American banks and investors have helped South Africa's white minority government strengthen apartheid and are in effect "undermining the fundamental goals and objectives of U.S. foreign policy" in southern Africa, Sen. Dick Clark charged yesterday.

Speaking at a press conference in the Capitol, the Iowa Democrat, who is chairman of the Foreign Relations Subcommittee on African Affairs, called on the Carter administration to reinforce its strong public condemnations of South Africa's racial policies with concrete steps that "actively discourage American investment" in that country.

Clark asked the White House to withdraw U.S. government - sponsored financing for American exports to South Africa, and said that tax benefits should be canceled for American companies that contribute in any way to South Africa's separate development policies and to its continuing military buildup.

Other steps he advocated included the drawing up of official guidelines on investment and fair employment practices for the approximately 300 U.S. companies that have put at least $1.6 billion into South Africa over the past two decades.

Clark called his recommendations "moderate," saying that they fall between the growing calls for a complete prohibition on American business dealings with South Africa and arguments that the American business presence has helped chip away at apartheid's worst features.

While generally praising the Carter administration's strong verbal condemnations of apartheid, Clark added that the United States "could go a bit further" in using trade policy to "encourage" South Africa to alter its harsh system of racial segregation and political repression.

But his call for new action comes at a time of growing concern by the administration about continuing large U.S. balance of payments deficits and trade issues in general. Senior administration officials suggest privately that the White House is reluctant to seek trade and financial restrictions against South Africa in present conditions.

Clark's recommendations were contained in a report to the Senate Foreign Relations Committee that he released at the press conference. Giving one of the most detailed and critical analyses yet made of the American business presence in South Africa, the report charges that American money transfers have been "pivotal in directly assisting the South African government during its worst economic difficulties in the past and, if permitted, could do so in the future."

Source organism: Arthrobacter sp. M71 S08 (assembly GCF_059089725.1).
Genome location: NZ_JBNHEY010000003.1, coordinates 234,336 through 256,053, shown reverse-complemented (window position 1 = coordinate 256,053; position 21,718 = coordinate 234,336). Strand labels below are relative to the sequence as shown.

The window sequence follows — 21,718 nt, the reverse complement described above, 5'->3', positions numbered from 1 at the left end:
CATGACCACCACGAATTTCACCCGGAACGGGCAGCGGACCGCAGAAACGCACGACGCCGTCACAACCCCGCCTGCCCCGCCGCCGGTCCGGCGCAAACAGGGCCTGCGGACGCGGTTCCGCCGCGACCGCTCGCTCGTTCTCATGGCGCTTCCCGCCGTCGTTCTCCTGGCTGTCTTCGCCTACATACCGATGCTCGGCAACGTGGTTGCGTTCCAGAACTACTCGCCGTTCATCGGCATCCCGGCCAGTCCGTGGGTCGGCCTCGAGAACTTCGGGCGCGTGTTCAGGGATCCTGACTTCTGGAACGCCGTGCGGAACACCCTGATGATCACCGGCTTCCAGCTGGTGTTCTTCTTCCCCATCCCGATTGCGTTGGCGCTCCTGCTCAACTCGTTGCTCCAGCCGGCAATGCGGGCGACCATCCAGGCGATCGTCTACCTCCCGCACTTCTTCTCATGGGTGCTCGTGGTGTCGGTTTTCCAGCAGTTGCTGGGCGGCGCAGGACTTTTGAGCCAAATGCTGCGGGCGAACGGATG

Loans from abroad "provided the margin of funds needed by South African in the 1974-76 period to finance its military buildup, its stockpiling of oil and its mayor infrastructure projects in strategic economic sectors," the report states. South Africa's total foreign debt at the end of 1976 was $7.6 billion, almost one-third of which came from American banks.

The $2.2 billion loaned by Chase Manhattan, Citibank, Manufacturers Hanover Trust, Bank of American and seven other banks "is roughly equivalent to the amount of foreign exchange required to cover South Africa's defense and oil imports costs for the same year," Clark's report added. International credit has "filled the gap" in modernizing South Africa's military forces as the deep recession that began in the country in 1974 has lingered.

Expanding on the report's assertion that "U.S. corporations operating in South Africa have made no significant impact on relaxing apartheid," Clark compared his plan of action to U.S. attempts to break the Arab boycott directed at firms that have significant dealings with Israel. "Multinational firms cannot be permitted to be tools of foreign governments committed to margins for U.S. companies that man [TEXT OMMITTED FROM SOURCE]

The main effect of Clark's proposals, of adopted, would be to cut profit margins for U.S. companies that manufacture and sell in South Africa. Those profit margins have already begun to drop because of the depressed economy.

The South African embassy issued a sharp reply to Clark's report, saying that "we do not share his belief that mass unemployment would help the black man, and respected black leaders in South Africa also reject his point of view with contempt."